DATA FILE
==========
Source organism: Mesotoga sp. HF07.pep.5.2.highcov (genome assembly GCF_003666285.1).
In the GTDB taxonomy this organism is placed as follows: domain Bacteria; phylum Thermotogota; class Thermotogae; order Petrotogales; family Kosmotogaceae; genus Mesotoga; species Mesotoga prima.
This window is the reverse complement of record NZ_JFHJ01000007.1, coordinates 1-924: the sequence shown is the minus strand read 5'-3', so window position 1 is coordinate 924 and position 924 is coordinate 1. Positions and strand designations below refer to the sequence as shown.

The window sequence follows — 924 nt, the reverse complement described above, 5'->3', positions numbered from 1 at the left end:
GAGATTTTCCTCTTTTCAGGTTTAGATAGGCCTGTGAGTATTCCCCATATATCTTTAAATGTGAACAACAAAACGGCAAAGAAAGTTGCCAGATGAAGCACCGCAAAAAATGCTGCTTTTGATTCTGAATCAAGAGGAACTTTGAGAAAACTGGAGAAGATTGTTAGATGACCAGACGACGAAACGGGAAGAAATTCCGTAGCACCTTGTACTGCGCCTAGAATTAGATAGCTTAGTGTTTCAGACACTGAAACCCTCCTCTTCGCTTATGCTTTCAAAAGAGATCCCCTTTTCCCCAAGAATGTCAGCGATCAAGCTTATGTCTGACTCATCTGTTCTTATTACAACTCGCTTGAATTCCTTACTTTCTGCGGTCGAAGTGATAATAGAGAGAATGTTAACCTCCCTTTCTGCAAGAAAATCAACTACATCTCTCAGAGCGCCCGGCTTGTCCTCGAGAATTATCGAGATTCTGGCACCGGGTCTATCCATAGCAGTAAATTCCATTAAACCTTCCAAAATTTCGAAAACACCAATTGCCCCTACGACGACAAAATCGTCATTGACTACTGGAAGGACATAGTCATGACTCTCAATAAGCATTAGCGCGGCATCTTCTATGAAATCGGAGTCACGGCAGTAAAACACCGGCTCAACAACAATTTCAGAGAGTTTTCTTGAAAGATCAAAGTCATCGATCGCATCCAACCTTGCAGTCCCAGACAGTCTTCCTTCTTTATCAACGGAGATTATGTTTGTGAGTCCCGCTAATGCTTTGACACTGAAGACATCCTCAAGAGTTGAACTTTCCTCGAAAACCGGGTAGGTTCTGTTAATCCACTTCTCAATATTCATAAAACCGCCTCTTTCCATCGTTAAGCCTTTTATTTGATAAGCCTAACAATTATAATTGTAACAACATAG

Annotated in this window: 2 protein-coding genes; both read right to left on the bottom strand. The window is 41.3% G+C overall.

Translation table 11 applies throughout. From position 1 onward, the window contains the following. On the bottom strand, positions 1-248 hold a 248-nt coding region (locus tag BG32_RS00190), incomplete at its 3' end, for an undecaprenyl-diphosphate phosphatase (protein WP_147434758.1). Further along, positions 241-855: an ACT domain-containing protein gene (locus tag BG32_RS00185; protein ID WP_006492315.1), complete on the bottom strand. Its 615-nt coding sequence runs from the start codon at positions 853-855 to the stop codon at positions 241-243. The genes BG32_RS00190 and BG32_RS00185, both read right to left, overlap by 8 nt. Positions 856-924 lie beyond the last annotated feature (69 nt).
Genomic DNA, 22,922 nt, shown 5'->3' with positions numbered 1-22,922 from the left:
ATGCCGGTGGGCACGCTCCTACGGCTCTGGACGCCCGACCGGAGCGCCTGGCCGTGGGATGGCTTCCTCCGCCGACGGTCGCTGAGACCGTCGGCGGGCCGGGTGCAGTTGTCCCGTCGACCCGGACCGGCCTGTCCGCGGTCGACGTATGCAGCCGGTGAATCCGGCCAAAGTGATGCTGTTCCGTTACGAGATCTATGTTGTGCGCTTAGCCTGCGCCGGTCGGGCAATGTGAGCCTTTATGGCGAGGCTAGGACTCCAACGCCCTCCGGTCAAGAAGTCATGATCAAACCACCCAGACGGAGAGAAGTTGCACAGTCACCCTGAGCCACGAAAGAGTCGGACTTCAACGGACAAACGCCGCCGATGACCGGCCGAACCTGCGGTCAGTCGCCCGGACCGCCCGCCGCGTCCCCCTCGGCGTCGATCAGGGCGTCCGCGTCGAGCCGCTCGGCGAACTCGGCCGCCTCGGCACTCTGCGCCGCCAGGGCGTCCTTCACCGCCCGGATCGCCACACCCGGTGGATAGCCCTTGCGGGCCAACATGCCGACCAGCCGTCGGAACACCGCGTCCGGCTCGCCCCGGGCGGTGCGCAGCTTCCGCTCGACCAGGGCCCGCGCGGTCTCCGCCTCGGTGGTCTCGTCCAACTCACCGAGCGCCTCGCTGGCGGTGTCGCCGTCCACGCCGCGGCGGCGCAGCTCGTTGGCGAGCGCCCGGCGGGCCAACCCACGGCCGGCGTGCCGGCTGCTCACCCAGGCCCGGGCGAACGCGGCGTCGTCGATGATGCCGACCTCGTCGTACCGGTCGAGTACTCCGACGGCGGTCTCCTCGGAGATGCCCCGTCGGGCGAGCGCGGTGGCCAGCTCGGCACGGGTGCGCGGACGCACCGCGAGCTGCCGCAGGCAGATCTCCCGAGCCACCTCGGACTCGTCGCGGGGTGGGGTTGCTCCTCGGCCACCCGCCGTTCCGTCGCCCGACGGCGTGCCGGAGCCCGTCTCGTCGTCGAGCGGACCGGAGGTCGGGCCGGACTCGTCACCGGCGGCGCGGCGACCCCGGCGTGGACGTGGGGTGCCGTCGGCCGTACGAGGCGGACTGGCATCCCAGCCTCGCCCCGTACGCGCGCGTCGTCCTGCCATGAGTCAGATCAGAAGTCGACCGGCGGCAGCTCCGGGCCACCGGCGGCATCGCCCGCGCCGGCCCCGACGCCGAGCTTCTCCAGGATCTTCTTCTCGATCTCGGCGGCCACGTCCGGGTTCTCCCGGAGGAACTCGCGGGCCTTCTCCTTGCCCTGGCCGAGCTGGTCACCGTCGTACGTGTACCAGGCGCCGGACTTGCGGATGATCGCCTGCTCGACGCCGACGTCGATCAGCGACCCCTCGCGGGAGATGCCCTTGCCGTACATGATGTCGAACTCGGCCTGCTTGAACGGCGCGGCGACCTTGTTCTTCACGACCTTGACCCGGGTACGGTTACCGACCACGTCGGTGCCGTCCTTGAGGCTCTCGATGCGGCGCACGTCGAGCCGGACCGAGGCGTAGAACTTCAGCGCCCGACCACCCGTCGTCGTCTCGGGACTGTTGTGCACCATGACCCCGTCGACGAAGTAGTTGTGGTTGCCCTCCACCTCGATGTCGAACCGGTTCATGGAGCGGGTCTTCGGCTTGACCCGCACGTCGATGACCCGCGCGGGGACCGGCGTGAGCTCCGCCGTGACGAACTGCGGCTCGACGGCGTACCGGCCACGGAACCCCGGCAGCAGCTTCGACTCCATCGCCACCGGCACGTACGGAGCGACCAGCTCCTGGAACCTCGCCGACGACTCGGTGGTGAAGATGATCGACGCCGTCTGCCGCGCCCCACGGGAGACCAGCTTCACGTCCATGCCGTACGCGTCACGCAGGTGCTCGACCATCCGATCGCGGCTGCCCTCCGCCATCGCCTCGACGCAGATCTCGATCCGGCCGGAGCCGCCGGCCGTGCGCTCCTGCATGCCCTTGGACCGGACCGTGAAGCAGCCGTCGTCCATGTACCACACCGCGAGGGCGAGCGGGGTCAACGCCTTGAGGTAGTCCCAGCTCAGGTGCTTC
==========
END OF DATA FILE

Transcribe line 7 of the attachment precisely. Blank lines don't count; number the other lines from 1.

Translation table 11 applies throughout. From position 1 onward, the window contains the following. On the bottom strand, positions 1-248 hold a 248-nt coding region (locus tag BG32_RS00190), incomplete at its 3' end, for an undecaprenyl-diphosphate phosphatase (protein WP_147434758.1). Further along, positions 241-855: an ACT domain-containing protein gene (locus tag BG32_RS00185; protein ID WP_006492315.1), complete on the bottom strand. Its 615-nt coding sequence runs from the start codon at positions 853-855 to the stop codon at positions 241-243. The genes BG32_RS00190 and BG32_RS00185, both read right to left, overlap by 8 nt. Positions 856-924 lie beyond the last annotated feature (69 nt).